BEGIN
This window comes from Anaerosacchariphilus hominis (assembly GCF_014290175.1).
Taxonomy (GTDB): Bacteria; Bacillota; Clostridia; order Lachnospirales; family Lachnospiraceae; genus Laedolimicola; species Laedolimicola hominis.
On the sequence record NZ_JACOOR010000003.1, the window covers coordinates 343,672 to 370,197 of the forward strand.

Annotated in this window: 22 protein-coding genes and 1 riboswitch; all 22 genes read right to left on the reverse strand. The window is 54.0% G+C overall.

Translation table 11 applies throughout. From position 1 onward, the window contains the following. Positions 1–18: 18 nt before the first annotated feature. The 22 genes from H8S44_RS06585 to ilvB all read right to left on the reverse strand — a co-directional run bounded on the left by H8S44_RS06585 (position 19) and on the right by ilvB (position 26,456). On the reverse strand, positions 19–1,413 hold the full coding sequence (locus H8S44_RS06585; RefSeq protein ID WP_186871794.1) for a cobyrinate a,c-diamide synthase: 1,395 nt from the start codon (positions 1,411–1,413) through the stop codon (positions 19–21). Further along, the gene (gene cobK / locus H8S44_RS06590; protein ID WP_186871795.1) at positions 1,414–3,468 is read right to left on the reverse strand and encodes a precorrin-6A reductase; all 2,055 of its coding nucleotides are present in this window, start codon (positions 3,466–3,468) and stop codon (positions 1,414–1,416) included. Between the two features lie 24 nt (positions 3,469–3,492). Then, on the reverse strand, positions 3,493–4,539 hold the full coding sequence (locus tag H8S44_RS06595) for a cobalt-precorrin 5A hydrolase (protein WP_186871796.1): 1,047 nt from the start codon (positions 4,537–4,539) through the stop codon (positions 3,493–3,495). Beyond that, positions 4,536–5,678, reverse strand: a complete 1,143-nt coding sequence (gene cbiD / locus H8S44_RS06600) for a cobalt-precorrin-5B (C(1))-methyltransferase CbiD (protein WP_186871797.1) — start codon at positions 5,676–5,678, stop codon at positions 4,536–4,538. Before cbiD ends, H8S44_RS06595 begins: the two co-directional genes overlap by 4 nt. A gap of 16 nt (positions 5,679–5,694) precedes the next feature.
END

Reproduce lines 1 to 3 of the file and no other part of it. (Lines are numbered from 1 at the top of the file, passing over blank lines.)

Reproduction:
This window comes from Anaerosacchariphilus hominis (assembly GCF_014290175.1).
Taxonomy (GTDB): Bacteria; Bacillota; Clostridia; order Lachnospirales; family Lachnospiraceae; genus Laedolimicola; species Laedolimicola hominis.
On the sequence record NZ_JACOOR010000003.1, the window covers coordinates 343,672 to 370,197 of the forward strand.